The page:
Getting into trouble with the weather

It was a simple hop from Miquelon (LFVM) Newfoundland to Sydney (CYQY), across the water… about 185 miles.

As I prepared, I could see the weather and reports said some high level clouds, nothing notable, and it was a beautiful morning as I refueled and prepared at Miquelon.

It was a quiet, uneventful takeoff, with lovely views down the coast. As I climbed, I said goodbye to Newfoundland - a stunning place!!

As I climbed and headed out across the sea, a few clouds emerged in the distance and flying through one particular cloud iced my windows quite significantly. It thawed nearly as quickly as it appeared.

This is where things began to change. On the horizon, I saw what looked like an enormous weather front. “Oh, it’s ok”, I said to myself, “I’ll be able to pick my way through the clouds - the reports were favourable - it can’t be too bad”. The clouds got closer, and larger, and closer, and larger. I was determined not to turn around so I chose a gap and went for it.

I was at 10,000 feet and the clouds were towering above me in some places! I felt small and insignificant against the mighty sky.

In most circumstances, I think the fear would be overwhelming and I would have turned back, but in the comfort of my Bonanza Turbo, I felt confident enough to take on the clouds - I was over half way but I faced a wall of thick, dark, stormy cloud.

I fumbled with my display and switched my flight plan from it’s meandering, sightseeing path, over to Sydney Direct at altitude, to climb out of the cloud. IFR cleared, direct to Sydney at 18,000 ft. Easy to climb in the Turbo Bonanza… But they were too high and before I knew it I was deep inside… and the ice came fast!

The wind rose to 53 knots form my 10 o’ clock and the gusts pushed me sideways, my inertia in the seat moving me around, sometimes my head jerking side-to-side, the plane straining and stressed; I was in trouble; I might not even make it out of this. I glanced at my my liferaft to hand but if the plane broke, I knew I wouldn’t need it. I felt sick and alone.

I was desperate to make a descent - the air might be warmer and the cloud thinner - and ATC cleared me to 8,000 ft and then as I came closer to land, cleared to 2,200 feet.

I dialed in the VOR and ATC game me clearance for runway 24 VISUAL!!! When I challenged them, they seemed fairly convinced that I would get visual as I approached.

There are no screenshots of my approach because I was flying by the seat of my pants. ATC requested 1,000 feet but I saw no ground as I got closer - I had no plate as a reference, so I went for 500ft minimums and used my judgement.

No runway in sight.

The wind had dropped to 28 knots during my decent, but picked up again as I hit land. I was llike a crab as my autopilot tried to keep a line. I knew the VOR was off-set to the left of the runway, so I kept the plane slightly to the right of the VOR, at a runway heading and carefully decended.

No runway in sight.

Suddenly, I saw the runway lights but it was way too late - desperate to get on the ground, I tried to position myself for a safe landing, but there was no time… the plane jerked and lurched as I manoeuvred but it was hopeless, the runway lights passed beneath me like the hands of a clock at ten-past-eight, as I hit the power and climbed.

“Visual approach! that was a failure!”, I thought… “Delta Delta India, Missed approach!”, I said. ATC chimed in… visual approach, runway 18. Well, at least that’s a better runway… I will have the wind directly in my face. But a visual approach is out. After hoplessly asking ATC for vectors, realising I’m on my own with this, I hit the ‘proc’ button on my display, I saw an option for RNAV runway 18, punched it and hit the AP nav button for a rest!! The approach circuit seemed like a lifetime but it turned out to be fortuitous! As I flew, I realised the weather was easing; the storm passing, and I began to see signs of life below me.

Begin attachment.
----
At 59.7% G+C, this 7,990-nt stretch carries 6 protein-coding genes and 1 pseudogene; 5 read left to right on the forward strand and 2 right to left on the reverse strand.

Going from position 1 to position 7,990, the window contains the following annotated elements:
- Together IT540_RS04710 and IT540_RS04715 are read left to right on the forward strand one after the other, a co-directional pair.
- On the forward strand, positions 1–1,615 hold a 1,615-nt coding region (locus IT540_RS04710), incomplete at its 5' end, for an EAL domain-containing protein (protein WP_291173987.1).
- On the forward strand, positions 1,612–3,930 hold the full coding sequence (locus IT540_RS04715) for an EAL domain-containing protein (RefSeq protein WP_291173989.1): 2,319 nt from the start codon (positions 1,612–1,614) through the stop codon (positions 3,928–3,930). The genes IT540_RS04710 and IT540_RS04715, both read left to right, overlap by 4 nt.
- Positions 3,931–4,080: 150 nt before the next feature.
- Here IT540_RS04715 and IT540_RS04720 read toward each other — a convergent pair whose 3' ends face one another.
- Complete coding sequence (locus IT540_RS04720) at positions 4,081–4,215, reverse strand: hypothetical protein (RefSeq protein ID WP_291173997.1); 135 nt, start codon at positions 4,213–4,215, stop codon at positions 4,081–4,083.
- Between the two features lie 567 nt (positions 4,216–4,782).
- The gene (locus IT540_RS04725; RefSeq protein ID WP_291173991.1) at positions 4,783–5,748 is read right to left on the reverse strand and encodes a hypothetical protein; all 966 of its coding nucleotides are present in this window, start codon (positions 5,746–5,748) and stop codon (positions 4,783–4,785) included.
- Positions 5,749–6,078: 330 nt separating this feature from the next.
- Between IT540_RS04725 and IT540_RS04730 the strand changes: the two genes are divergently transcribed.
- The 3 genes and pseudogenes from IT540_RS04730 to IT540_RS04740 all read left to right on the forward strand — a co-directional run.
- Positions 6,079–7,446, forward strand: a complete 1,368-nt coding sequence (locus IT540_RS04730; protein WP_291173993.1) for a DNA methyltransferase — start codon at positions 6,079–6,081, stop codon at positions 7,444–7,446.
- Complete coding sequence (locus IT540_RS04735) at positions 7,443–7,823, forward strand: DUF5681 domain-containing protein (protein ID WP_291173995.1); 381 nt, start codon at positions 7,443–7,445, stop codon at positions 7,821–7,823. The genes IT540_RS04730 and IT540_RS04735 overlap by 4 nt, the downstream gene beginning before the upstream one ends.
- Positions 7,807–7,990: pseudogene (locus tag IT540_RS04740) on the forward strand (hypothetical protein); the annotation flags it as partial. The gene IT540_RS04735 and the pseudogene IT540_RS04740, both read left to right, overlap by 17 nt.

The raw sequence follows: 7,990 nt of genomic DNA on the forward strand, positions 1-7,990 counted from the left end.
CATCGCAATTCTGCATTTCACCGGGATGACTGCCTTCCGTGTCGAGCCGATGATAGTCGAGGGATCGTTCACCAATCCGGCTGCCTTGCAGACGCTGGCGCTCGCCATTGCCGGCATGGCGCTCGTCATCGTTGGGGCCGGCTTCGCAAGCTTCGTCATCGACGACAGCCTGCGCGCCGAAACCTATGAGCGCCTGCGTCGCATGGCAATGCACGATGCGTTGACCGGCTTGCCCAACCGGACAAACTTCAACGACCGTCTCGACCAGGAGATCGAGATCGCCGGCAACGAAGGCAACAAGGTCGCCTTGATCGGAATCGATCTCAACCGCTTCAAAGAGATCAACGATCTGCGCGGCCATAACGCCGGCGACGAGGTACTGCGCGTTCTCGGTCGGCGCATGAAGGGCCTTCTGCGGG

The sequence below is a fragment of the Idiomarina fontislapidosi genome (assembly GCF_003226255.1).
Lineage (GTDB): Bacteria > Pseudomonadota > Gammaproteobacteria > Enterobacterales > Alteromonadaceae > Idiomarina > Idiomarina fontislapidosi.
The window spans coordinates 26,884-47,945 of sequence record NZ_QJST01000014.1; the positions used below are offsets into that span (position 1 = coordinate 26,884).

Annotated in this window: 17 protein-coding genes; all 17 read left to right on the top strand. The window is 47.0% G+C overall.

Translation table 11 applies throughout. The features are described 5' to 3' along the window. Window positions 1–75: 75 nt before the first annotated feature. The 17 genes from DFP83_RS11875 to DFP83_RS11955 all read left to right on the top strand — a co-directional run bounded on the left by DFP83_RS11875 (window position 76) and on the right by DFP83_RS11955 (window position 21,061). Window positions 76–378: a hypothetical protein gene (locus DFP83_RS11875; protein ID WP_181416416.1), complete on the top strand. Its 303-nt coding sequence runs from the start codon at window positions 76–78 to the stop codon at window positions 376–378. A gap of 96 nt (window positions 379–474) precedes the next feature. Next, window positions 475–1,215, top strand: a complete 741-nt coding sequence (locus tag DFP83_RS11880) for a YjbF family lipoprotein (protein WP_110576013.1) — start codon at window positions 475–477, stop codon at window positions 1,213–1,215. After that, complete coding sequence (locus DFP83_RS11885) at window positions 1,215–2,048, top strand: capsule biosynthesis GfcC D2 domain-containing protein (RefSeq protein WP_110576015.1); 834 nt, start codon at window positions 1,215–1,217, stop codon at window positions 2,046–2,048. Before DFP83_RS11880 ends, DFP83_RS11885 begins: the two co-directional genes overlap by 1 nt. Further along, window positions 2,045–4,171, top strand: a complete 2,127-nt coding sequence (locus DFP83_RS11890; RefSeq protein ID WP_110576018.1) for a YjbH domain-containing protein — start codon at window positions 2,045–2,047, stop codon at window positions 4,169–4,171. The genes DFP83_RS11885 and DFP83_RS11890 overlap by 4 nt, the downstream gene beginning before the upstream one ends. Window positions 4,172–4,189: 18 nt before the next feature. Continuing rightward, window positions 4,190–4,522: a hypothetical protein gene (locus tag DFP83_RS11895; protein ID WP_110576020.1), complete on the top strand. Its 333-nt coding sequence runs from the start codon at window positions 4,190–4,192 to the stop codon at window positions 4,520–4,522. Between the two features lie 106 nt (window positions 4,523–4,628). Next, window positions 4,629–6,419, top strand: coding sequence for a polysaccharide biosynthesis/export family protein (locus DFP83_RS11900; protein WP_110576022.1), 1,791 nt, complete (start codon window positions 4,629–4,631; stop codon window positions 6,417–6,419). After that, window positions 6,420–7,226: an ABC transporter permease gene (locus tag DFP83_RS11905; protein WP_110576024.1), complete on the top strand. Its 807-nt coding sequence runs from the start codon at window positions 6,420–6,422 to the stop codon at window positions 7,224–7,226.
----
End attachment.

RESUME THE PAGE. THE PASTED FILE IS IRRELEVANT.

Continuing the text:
After a broad, sweeping approach from marker, to marker, I saw flashing lights in the distance and felt a wave of relief run through my body.

Leaving it to the autopilot to control my approach, I monitored the engine, ensuring the correct speed. The runway was clear in my sights

It was a calm but diligently performed, urgent landing due to the adreneline still coursing through my veins and it was a pleasure to draw up to the parking spot, and switch off the taxi lights.

A coffee and a cheese toastie as the clouds began to break… now I’m ready for my next adventure.


Fantastic story and visuals! You almost had me believing this happened to you during a real world flight. I guess, immersion is what flight sim is all about.

Safe and happy travels!

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Wow, that’s a breathtaking story. :+1:t2:
Remind me of my first leg round the world, weeks ago. I started at my homeport to Hamburg to pickup my TBM wich is my home since more than 20000nm now.
Same situation, flying circles around huge clouds, trying to climb the SR22 on top of it without any chance, got more and more ice on my Windows and wings at an airplane which was not designed to fly in icing condition.
Finally i started a blind descent through the clouds in hope of plus temperatures and coming through the clouds before hitting the ground.
I was far away from IFR skills, just had the basics in mind, which were far away from really flying IFR. Thousand miles later I had a lesson which brought me in position to know what IFR really means.
But I finally made it and landed safely.


This is the reason for MFS.
@EddieSimes have you thought of movie/novel script writing? …
Next time turn off the lights in your room…and go sight seeing in the Arctic or Antarctic regions

Have a blessed day

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Wonderfully made. Wonderful story. Enjoyed this reading. Luckily you survived.

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